Night Moves members say goodbye to Flying Dorito Brothers on Friday (INTERVIEW)

Considering the pretty-boy charlatanism that dominates Nashville these days, it's hard to say with a straight face that country music is making a resurgence. More country heads of this generation have decided to reach back to the good ol' days, when heartbreak had machismo and white lightnin' was still the biggest thrill of all.

The Flying Dorito Brothers -- a local collective of eight good-timin' young dudes -- embody this nostalgic appreciation; as indicated by their shrewd play on The Flying Burrito Brothers, they're a Gram Parsons cover band. Gimme Noise spent time with the guys in their final days before an indefinite hiatus.

Parsons is famous for building a bridge between country and rock music before his death in 1973. Since 2010, the Flying Dorito Brothers have paid their respects by singing, dancing and drinking all over that bridge. The band consists of Night Moves members Micky Alfano and Mark Ritsema, as well as Alex Pennaz, Hunter Ness, Oskar Brummel, Tim Evenson, Anders Imboden and Sky Audsley. This Friday they'll play their last show at Palmer's -- with Hot Freaks and Vogue -- before going on an indefinite hiatus, coming as a result of Night Moves' intensified schedule after signing to Domino Records, and other benign complications.

Night Moves members say goodbye to Flying Dorito Brothers on Friday (INTERVIEW)

It would seem that starting a country cover band with eight drinking buddies might lack motives beyond having a rip-roarin' time. And though Alfano admits "it was kind of an excuse not to drink alone," the Dorito Bros project is equal parts tribute and good times. The homage to their hero exists as much in the attitude (read: inebriation) as the songs themselves.

"I felt like I wasn't hearing this type of music in Minneapolis, which is one of the main reasons I wanted to do this," Alfano tells Gimme Noise. "I wanted to go out to a bar and hear these songs."

"It is kind of a tribute, since we get drunk in spirit," Ritsema adds. "[The Flying Burrito Brothers] weren't that great on stage when they played. We're also kinda bad sometimes." With limited internet presence and no recorded material, the band keeps itself pretty well hidden unless you catch them live. But with the help of venues like Palmer's, the Nomad and Hymie's Vintage Records, they've gained traction as a must-see live act, which, if nothing else, has resulted in a lot of free booze for the band.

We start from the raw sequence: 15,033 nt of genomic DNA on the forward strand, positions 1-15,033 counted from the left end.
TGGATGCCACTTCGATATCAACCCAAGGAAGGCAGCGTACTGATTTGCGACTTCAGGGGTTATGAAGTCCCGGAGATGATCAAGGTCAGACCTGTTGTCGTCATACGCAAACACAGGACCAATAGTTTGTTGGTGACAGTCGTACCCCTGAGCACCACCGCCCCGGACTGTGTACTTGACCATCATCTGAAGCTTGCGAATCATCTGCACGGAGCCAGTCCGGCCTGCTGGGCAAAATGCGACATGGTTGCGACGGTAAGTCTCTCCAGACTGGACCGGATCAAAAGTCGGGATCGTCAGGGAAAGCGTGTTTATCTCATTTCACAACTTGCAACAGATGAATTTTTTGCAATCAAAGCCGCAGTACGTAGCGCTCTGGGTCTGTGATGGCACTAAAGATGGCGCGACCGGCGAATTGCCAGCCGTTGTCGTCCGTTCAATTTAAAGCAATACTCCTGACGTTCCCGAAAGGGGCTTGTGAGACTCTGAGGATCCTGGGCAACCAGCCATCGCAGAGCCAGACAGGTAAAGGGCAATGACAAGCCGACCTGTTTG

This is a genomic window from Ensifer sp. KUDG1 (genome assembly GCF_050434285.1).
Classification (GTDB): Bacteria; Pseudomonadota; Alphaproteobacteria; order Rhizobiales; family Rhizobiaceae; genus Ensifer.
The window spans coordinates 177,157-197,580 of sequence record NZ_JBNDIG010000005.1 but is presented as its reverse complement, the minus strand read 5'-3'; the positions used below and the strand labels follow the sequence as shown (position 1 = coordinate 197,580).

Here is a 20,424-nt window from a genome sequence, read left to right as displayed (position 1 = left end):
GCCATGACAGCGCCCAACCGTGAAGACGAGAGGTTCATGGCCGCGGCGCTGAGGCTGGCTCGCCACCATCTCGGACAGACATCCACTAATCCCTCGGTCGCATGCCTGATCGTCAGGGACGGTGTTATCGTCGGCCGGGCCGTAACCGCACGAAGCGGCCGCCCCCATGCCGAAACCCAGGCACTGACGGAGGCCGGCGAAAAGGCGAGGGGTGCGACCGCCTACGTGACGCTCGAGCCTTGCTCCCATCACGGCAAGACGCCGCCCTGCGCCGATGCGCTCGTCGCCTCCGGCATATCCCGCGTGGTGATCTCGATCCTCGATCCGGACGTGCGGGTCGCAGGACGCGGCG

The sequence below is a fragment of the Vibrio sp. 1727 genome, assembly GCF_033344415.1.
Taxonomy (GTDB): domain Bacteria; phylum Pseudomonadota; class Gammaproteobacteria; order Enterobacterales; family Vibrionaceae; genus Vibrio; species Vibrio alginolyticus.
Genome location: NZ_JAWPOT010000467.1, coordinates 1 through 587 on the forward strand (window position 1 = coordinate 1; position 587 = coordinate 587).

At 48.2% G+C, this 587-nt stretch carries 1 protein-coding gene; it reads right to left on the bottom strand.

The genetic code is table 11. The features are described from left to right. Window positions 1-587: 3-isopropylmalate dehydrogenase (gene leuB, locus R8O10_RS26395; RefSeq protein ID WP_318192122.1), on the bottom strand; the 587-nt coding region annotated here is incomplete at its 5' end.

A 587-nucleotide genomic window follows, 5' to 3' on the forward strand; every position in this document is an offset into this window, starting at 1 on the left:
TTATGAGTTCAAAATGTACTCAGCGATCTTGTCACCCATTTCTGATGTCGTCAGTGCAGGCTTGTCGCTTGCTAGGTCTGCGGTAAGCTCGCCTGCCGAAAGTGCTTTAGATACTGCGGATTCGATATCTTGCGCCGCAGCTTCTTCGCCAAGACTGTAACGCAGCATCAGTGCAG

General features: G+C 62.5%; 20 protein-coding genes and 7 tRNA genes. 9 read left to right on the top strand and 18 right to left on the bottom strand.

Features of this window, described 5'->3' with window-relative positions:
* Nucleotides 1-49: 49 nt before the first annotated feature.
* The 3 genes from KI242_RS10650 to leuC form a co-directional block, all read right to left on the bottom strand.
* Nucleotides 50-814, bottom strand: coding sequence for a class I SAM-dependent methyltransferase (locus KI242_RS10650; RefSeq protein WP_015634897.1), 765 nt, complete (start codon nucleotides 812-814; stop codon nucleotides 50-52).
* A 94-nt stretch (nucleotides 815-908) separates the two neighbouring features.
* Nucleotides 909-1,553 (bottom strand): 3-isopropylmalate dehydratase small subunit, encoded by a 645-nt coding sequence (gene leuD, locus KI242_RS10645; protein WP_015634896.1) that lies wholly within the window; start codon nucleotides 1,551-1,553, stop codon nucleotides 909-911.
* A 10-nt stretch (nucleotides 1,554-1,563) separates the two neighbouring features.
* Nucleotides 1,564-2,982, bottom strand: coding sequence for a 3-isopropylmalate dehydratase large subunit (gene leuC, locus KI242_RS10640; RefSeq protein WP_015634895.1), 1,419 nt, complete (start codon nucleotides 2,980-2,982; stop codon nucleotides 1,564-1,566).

"When we first started playing, someone would just buy a case of beer and we'd take turns. Then we started figuring out that if we played shows we could get paid some money to buy beer. So none of us have really bought beer for like the last year now," Imboden explains, while passing around a 1.75 of Black Velvet whisky, purchased from the band fund.

And that's as much a success story as the Dorito Bros hoped for. Plus, they still have close to a $1,000 surplus of "beer money" going into the indefinite hiatus. They debated at the interview what to do with overage, ranging from more beer to a neon Flying Dorito Brothers sign. As of now, however, putting it all down on roulette is the front-runner. That's right, they do also "covers" of Parsons' ride-or-die lifestyle.

"I know that this sounds like a joke, but I am almost entirely serious that we should put it all on red," Alfano says.

"I thought you said black," Pennaz responds.

For the home-bodied Parsons fan, the Dorito Brother's impending dissolution won't mean much -- the original Gilded Palace is theirs for the torrenting. But for those that wish to see these songs in a live setting, played with the imperfect precision their creator intended, Friday might be the last chance.

The Flying Dorito Brothers. With Hot Freaks and Vogue. 9 p.m. Friday, February 24 at Palmer's, 500 Cedar Ave. S., Minneapolis. Click here.

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